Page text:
India’s policy with China must be redefined, says Diplomat Nirupama Menon Rao.

The New Indian Express | 22 June 2020 | Read original news here

Nirupama Menon Rao is easily one of India’s best known diplomats, having served both as former foreign secretary and former Indian Ambassador to China. The threat of collapse of the world order will depend on the post-Covid situation, she tells The New Indian Express. The global political and economic order is definitely being tested by the threat of heightened competition and fraying of engagement between China and the US, the rise of hyper-nationalism, besides other factors, and we must read the tea leaves well and discern these trends, says the seasoned diplomat.


There had been a build-up over a few weeks of different incidents before what happened on June 15 at the Galwan Valley. You called it a ‘watershed moment’. Can you please explain?

The situation in certain pockets along the Line of Actual Control with China in the Ladakh sector, had been showing increasing signs of volatility from early May. This included the Pangong Tso area, Hot Springs and the Galwan Valley. In the latter region — Galwan — there had been no known incident of confrontation since the conflict of 1962, when in October that year a fierce battle between the two sides had been fought with considerable loss of life at this very location. In the run-up to that conflict also, it had seen increased tension and encirclement by Chinese troops of our personnel (but no loss of life), especially in July 1962.

What sets the June 15, 2020, face-off apart is that firstly, it ended a 45-year period when our troops had not been involved in a violent confrontation with China, that additionally involved a heavy loss of life which is extremely unfortunate. Secondly, the latest developments have serious repercussions on our bilateral relationship with China since in a graphic manner, we are seeing a very hostile and violently assertive face of China, which is quite at variance with their behaviour in the past three decades of constructive engagement.

Can it ever be business as usual with China from now on?

The incident is a severe setback to bilateral relations, of that there is no doubt. But engagement cannot be replaced overnight by disengagement. Our China policy has obviously to be redefined, and restructured. Faced with Chinese hostility and inflexibility on territorial issues concerning the boundary dispute, and China’s adversarial policies affecting India, especially in Pakistan, we have to weigh the fallout of disengagement with due deliberation, assessing the costs to us internally as well as externally. At the diplomatic level and between the two militaries, contact and communication will have to be maintained in order to defuse the situation that has developed along the LAC.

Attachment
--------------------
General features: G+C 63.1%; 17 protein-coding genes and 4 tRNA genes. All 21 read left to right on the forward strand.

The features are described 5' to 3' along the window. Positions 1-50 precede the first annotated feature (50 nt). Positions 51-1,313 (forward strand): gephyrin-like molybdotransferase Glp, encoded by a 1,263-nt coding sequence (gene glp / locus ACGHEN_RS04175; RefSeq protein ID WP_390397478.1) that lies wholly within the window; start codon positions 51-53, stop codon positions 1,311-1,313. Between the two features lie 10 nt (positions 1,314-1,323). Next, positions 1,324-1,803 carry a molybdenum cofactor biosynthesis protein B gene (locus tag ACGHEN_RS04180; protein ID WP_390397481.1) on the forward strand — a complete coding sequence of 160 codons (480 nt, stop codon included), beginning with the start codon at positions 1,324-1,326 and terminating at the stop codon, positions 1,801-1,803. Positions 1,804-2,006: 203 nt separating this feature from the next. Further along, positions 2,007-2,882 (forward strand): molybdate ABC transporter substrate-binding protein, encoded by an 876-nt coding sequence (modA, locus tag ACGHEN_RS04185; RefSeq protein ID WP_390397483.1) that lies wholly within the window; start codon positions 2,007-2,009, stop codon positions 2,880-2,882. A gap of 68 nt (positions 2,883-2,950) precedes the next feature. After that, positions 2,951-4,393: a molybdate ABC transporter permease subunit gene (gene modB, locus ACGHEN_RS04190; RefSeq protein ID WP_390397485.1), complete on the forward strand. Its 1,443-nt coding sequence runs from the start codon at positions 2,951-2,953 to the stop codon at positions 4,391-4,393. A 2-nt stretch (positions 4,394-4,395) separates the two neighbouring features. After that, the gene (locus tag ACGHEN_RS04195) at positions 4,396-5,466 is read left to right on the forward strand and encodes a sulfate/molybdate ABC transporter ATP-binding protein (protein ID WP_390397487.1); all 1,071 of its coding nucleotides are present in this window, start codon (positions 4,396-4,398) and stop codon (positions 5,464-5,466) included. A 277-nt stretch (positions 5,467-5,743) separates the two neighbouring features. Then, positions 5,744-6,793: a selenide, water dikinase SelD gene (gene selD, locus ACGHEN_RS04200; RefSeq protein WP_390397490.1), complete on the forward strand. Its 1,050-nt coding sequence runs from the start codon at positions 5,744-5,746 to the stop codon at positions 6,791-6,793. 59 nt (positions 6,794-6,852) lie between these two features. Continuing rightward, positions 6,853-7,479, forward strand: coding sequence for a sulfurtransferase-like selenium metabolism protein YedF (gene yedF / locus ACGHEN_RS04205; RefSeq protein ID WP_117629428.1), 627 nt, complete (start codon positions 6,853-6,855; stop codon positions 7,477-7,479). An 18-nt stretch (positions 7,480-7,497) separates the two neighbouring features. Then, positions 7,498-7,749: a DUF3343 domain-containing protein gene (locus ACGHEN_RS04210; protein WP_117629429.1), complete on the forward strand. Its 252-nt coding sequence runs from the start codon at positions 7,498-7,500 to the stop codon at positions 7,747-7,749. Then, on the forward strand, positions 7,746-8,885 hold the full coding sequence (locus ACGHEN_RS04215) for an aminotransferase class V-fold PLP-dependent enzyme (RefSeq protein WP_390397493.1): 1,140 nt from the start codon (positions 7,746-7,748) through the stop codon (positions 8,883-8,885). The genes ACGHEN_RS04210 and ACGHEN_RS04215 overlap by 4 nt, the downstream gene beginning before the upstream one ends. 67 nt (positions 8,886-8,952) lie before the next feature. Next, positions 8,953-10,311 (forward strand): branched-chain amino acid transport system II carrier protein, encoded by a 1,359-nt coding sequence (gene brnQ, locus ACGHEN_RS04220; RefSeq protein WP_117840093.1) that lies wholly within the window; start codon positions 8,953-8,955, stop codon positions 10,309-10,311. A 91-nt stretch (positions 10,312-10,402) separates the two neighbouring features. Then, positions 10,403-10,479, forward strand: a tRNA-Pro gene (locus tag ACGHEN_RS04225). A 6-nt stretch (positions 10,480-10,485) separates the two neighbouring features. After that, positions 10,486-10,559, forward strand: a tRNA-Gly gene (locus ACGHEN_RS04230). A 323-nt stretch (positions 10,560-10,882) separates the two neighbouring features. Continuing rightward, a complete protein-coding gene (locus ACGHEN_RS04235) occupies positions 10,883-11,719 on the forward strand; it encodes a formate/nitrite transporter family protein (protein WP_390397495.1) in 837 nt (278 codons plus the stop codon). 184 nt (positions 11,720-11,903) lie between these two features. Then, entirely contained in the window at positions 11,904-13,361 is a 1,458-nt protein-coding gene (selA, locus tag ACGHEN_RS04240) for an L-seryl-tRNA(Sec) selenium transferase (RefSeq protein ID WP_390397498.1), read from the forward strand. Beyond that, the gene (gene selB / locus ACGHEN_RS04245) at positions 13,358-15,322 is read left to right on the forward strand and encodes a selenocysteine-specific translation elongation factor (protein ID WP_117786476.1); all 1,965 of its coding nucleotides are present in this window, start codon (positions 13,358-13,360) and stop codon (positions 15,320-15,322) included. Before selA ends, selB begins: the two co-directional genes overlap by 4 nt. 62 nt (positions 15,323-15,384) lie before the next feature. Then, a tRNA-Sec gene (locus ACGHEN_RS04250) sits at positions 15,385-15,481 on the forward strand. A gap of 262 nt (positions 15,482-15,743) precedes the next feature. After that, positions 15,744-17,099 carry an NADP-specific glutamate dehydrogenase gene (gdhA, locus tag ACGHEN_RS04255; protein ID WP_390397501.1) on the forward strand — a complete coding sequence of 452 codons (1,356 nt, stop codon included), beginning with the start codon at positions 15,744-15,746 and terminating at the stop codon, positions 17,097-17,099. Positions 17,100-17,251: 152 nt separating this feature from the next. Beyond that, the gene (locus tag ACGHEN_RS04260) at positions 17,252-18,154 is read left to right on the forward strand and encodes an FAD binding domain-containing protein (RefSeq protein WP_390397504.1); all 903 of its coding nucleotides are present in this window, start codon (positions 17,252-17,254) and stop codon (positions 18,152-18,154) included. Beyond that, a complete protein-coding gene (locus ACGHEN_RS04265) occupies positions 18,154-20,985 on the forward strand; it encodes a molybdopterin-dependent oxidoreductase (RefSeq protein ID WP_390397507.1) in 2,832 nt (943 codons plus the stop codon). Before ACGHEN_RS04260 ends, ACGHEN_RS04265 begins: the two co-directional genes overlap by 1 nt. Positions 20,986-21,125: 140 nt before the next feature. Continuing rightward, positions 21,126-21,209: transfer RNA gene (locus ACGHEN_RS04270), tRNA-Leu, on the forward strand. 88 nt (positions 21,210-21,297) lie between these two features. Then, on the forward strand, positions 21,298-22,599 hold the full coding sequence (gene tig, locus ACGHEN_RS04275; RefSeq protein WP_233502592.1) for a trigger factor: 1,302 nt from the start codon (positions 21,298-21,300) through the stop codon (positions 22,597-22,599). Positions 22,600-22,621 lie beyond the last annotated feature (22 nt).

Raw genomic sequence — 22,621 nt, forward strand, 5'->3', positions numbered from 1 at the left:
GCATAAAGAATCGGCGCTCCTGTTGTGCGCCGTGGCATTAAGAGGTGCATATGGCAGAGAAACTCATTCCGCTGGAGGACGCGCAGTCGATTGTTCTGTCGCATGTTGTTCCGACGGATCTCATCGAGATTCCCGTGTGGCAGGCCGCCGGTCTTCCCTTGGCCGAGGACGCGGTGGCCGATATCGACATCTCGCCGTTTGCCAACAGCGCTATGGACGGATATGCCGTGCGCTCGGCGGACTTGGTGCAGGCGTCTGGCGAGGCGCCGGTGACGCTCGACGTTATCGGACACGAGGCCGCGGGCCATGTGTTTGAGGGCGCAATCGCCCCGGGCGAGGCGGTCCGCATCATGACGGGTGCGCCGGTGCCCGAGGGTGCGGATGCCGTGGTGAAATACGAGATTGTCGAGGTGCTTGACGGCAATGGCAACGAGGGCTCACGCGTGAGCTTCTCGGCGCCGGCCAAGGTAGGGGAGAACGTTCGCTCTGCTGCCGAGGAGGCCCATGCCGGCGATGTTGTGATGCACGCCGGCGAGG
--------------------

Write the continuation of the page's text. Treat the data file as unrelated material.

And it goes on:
Looking at other areas of bilateral engagement, China is our biggest trading partner in goods. The economic adjustment we make should be conceived and implemented in a manner that also takes into account steps we must take to diversify supply chains for our key manufacturing industries, so that we reduce dependence on China. More than a hundred Chinese companies are involved in infrastructure development in India. Also, there is the flow of Chinese investments in our startups in the technology sector. Then there are Indian companies, like Infosys, TCS and Tata, who have been operating in China for some years now. We have to be deft with the policy alternatives we put in place so that our economic interests are not targeted.

The options will have to be weighed carefully. It is possible that tariffs on a number of Chinese goods will be raised. The gloves are definitely off in this altered environment, post-Galwan. We have to guard against hotheadedness in the public domain, however, as a pressure point on the government. We source around 14 per cent of our imports from China, while India accounts for less that 2 per cent of Chinese exports. In other areas, away from trade and investment, I presume there will be a slowing-down of bilateral contacts and that a degree of chill will set in in the short and possibly medium-term.

The head of government of our nation had something very different to say as against what the MEA was saying. How do you respond?